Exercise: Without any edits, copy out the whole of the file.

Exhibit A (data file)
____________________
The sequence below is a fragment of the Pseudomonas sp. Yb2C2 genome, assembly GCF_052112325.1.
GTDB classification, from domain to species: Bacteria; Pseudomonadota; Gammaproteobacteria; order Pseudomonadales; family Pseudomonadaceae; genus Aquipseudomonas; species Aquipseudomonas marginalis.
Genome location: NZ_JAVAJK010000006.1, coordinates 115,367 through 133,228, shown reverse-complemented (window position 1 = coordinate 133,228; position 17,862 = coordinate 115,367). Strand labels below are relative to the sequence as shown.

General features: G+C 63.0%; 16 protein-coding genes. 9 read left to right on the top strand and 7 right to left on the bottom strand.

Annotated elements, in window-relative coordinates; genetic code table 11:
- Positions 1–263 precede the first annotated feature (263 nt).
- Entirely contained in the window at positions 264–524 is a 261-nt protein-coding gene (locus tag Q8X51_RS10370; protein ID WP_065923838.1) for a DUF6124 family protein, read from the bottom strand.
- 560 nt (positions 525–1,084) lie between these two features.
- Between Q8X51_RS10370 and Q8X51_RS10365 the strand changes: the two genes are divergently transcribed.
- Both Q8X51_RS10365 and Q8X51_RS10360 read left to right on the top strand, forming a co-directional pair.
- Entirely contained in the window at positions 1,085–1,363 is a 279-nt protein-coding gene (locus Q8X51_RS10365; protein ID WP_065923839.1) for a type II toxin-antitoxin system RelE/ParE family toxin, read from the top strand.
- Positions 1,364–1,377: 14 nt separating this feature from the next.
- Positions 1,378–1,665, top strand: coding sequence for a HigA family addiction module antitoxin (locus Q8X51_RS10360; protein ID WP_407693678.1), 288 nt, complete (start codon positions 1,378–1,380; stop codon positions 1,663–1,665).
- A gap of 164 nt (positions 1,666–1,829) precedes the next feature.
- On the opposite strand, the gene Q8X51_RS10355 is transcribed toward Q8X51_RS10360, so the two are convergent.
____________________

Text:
The sequence below is a fragment of the Pseudomonas sp. Yb2C2 genome, assembly GCF_052112325.1.
GTDB classification, from domain to species: Bacteria; Pseudomonadota; Gammaproteobacteria; order Pseudomonadales; family Pseudomonadaceae; genus Aquipseudomonas; species Aquipseudomonas marginalis.
Genome location: NZ_JAVAJK010000006.1, coordinates 115,367 through 133,228, shown reverse-complemented (window position 1 = coordinate 133,228; position 17,862 = coordinate 115,367). Strand labels below are relative to the sequence as shown.

General features: G+C 63.0%; 16 protein-coding genes. 9 read left to right on the top strand and 7 right to left on the bottom strand.

Annotated elements, in window-relative coordinates; genetic code table 11:
- Positions 1–263 precede the first annotated feature (263 nt).
- Entirely contained in the window at positions 264–524 is a 261-nt protein-coding gene (locus tag Q8X51_RS10370; protein ID WP_065923838.1) for a DUF6124 family protein, read from the bottom strand.
- 560 nt (positions 525–1,084) lie between these two features.
- Between Q8X51_RS10370 and Q8X51_RS10365 the strand changes: the two genes are divergently transcribed.
- Both Q8X51_RS10365 and Q8X51_RS10360 read left to right on the top strand, forming a co-directional pair.
- Entirely contained in the window at positions 1,085–1,363 is a 279-nt protein-coding gene (locus Q8X51_RS10365; protein ID WP_065923839.1) for a type II toxin-antitoxin system RelE/ParE family toxin, read from the top strand.
- Positions 1,364–1,377: 14 nt separating this feature from the next.
- Positions 1,378–1,665, top strand: coding sequence for a HigA family addiction module antitoxin (locus Q8X51_RS10360; protein ID WP_407693678.1), 288 nt, complete (start codon positions 1,378–1,380; stop codon positions 1,663–1,665).
- A gap of 164 nt (positions 1,666–1,829) precedes the next feature.
- On the opposite strand, the gene Q8X51_RS10355 is transcribed toward Q8X51_RS10360, so the two are convergent.